2011’s Natural Disasters Costliest Ever – But There’s A Surprising Upside

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According to a report by the United Nations that’s seeing a lot of screen time today, worldwide natural disasters in 2011 were the costliest ever . . . by a lot.  In fact, according to the secretary-general’s special representative for disaster risk reduction, it was a whopping two-thirds higher than the previous most expensive year, 2005 when Katrina hit the southeast U.S.

But according to the AP report, that same special representative also says that “Despite the rising costs . . . deaths from disasters are proportionally declining because countries are getting much better at instituting early warning systems and preparedness measures.”  [Emphasis added.]

Fukushima on Japanese TV after last year's historic tsunami. Photo: culturalnews.com

According to ImpactReady Business Continuity Program Manager Ed Schlichtenmyer, despite the tremendous cost, it sounds like lessons really are being learned.  “The key takeaway is that early warning and preparedness measures are having a positive effect on life safety. With the rapidly increasing trend in economic losses,organizations should apply those life-saving early warning measures to ensure the resiliency of their businesses, too.  Integrate early warning triggers into emergency response and business continuity plans and then practice executing those plans like your business depends on it . . . because it does.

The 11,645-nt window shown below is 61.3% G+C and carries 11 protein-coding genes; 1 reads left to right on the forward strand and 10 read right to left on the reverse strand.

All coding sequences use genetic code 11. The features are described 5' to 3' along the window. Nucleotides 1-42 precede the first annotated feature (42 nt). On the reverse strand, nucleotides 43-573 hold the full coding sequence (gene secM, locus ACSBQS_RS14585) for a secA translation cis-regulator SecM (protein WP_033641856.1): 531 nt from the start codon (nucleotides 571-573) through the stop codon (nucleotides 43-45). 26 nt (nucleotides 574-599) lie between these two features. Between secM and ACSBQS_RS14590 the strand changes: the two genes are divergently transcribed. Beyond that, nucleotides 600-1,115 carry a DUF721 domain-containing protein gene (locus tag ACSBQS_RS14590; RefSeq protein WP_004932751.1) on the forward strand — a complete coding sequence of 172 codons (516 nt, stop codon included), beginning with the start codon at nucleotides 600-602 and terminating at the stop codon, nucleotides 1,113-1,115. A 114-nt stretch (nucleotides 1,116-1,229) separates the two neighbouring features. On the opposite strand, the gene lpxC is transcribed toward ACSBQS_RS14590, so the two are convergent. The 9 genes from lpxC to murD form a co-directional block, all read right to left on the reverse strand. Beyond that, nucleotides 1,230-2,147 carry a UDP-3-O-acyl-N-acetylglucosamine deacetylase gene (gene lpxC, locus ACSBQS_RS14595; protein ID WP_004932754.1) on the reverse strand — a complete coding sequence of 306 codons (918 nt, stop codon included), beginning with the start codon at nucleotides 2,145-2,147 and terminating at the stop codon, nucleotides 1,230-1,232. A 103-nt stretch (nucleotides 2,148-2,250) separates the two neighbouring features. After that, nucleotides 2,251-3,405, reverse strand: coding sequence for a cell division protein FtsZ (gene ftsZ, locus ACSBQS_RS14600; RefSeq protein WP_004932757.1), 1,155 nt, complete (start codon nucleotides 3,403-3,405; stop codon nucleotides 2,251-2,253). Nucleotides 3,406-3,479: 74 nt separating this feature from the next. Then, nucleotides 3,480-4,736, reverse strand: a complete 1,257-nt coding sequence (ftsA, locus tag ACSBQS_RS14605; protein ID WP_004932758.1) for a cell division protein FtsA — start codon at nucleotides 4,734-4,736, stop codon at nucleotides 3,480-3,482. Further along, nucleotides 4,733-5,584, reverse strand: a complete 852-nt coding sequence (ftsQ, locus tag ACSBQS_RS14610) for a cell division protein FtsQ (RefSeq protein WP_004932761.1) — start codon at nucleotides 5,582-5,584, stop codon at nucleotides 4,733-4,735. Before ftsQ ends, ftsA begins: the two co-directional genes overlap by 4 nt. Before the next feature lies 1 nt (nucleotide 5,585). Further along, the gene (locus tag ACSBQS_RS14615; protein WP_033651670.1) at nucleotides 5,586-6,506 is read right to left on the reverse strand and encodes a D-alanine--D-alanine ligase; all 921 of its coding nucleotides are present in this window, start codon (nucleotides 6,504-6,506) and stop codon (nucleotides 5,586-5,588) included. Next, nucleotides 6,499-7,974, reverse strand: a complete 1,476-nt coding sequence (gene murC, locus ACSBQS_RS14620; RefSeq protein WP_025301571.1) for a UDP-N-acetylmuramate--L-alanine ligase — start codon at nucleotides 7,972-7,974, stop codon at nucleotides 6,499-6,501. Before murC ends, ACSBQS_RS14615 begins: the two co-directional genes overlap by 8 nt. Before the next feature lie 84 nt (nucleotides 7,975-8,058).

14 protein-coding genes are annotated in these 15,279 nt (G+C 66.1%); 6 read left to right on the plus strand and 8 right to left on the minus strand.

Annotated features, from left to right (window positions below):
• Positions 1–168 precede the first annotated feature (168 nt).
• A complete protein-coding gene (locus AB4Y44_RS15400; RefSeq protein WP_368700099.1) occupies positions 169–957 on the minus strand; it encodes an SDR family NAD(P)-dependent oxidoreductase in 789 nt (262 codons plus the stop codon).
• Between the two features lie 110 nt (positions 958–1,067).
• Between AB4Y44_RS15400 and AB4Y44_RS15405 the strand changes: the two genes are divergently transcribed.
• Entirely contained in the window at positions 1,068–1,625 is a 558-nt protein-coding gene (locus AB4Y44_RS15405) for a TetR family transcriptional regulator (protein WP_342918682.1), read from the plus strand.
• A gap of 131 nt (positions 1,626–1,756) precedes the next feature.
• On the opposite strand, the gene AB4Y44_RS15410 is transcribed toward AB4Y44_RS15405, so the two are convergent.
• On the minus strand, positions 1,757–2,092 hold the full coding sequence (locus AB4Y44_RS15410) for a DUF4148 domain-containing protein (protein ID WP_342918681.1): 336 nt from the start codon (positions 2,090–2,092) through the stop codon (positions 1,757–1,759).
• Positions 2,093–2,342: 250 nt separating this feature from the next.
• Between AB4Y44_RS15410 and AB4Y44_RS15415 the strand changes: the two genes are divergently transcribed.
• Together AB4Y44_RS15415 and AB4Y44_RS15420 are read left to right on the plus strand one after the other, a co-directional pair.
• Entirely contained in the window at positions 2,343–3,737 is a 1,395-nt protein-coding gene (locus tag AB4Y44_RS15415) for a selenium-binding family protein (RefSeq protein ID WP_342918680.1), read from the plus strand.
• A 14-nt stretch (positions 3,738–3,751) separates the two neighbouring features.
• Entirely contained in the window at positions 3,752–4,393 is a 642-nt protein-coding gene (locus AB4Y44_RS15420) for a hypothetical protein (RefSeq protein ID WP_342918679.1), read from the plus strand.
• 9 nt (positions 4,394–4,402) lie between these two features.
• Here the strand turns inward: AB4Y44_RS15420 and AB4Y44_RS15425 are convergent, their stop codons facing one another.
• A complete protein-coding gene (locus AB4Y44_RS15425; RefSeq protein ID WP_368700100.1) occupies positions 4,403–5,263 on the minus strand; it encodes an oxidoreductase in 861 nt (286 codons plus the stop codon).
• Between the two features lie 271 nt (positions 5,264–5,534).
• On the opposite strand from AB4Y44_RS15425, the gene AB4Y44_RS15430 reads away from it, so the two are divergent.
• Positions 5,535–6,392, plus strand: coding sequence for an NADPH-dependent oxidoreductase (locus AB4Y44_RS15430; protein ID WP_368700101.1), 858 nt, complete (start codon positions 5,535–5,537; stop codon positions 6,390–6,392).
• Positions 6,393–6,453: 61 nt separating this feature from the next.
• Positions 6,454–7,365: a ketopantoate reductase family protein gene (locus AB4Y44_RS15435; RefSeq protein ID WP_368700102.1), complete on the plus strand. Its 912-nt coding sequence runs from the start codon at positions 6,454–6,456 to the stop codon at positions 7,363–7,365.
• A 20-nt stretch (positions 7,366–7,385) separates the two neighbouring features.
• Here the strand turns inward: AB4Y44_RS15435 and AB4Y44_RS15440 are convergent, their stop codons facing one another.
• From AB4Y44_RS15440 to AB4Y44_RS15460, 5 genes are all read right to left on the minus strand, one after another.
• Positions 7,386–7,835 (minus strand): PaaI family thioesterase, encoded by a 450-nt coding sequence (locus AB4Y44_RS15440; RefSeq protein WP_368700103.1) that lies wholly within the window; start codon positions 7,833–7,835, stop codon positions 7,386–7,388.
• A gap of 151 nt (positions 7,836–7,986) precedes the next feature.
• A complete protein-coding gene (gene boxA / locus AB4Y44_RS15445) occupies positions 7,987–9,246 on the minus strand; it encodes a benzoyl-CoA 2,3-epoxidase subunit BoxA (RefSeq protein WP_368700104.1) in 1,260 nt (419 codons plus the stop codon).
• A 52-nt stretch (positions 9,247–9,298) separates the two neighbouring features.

“Following the terrible tornado outbreaks of last week, there are reports of banks, pharmacies and grocers somehow managing to open for business.  Seeing footage of the devastation, it seems impossible that anyone could return to business so quickly.  But those who choose to make readiness a part of their culture – through planning and practicing – are providing much-needed services to their communities.”

 

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